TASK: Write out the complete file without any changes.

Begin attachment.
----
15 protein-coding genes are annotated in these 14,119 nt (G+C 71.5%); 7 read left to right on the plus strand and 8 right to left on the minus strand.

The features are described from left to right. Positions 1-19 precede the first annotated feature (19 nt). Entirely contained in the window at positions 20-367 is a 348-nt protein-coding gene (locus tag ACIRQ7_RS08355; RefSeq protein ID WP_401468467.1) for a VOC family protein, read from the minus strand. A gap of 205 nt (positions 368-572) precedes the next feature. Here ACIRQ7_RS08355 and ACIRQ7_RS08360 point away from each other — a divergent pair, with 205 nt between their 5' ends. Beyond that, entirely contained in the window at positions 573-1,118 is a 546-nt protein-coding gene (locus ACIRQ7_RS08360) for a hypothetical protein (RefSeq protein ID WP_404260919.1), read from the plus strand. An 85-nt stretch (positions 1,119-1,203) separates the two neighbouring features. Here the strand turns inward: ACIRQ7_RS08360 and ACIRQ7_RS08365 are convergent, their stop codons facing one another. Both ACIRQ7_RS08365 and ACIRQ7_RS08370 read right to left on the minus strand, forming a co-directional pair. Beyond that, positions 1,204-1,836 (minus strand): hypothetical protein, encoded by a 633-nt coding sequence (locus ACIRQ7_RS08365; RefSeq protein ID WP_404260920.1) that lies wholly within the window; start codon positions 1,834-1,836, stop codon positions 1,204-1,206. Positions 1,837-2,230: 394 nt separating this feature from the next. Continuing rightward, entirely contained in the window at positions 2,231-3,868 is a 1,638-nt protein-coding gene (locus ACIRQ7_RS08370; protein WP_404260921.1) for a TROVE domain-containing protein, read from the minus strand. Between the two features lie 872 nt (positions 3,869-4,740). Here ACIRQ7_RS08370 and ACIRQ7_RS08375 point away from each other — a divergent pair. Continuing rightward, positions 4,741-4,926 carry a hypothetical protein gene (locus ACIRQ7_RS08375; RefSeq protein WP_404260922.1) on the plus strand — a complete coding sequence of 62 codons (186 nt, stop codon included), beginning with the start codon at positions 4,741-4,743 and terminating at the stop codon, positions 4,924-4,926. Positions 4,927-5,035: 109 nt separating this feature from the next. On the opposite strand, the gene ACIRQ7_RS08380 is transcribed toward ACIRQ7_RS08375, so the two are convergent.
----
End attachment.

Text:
15 protein-coding genes are annotated in these 14,119 nt (G+C 71.5%); 7 read left to right on the plus strand and 8 right to left on the minus strand.

The features are described from left to right. Positions 1-19 precede the first annotated feature (19 nt). Entirely contained in the window at positions 20-367 is a 348-nt protein-coding gene (locus tag ACIRQ7_RS08355; RefSeq protein ID WP_401468467.1) for a VOC family protein, read from the minus strand. A gap of 205 nt (positions 368-572) precedes the next feature. Here ACIRQ7_RS08355 and ACIRQ7_RS08360 point away from each other — a divergent pair, with 205 nt between their 5' ends. Beyond that, entirely contained in the window at positions 573-1,118 is a 546-nt protein-coding gene (locus ACIRQ7_RS08360) for a hypothetical protein (RefSeq protein ID WP_404260919.1), read from the plus strand. An 85-nt stretch (positions 1,119-1,203) separates the two neighbouring features. Here the strand turns inward: ACIRQ7_RS08360 and ACIRQ7_RS08365 are convergent, their stop codons facing one another. Both ACIRQ7_RS08365 and ACIRQ7_RS08370 read right to left on the minus strand, forming a co-directional pair. Beyond that, positions 1,204-1,836 (minus strand): hypothetical protein, encoded by a 633-nt coding sequence (locus ACIRQ7_RS08365; RefSeq protein ID WP_404260920.1) that lies wholly within the window; start codon positions 1,834-1,836, stop codon positions 1,204-1,206. Positions 1,837-2,230: 394 nt separating this feature from the next. Continuing rightward, entirely contained in the window at positions 2,231-3,868 is a 1,638-nt protein-coding gene (locus ACIRQ7_RS08370; protein WP_404260921.1) for a TROVE domain-containing protein, read from the minus strand. Between the two features lie 872 nt (positions 3,869-4,740). Here ACIRQ7_RS08370 and ACIRQ7_RS08375 point away from each other — a divergent pair. Continuing rightward, positions 4,741-4,926 carry a hypothetical protein gene (locus ACIRQ7_RS08375; RefSeq protein WP_404260922.1) on the plus strand — a complete coding sequence of 62 codons (186 nt, stop codon included), beginning with the start codon at positions 4,741-4,743 and terminating at the stop codon, positions 4,924-4,926. Positions 4,927-5,035: 109 nt separating this feature from the next. On the opposite strand, the gene ACIRQ7_RS08380 is transcribed toward ACIRQ7_RS08375, so the two are convergent.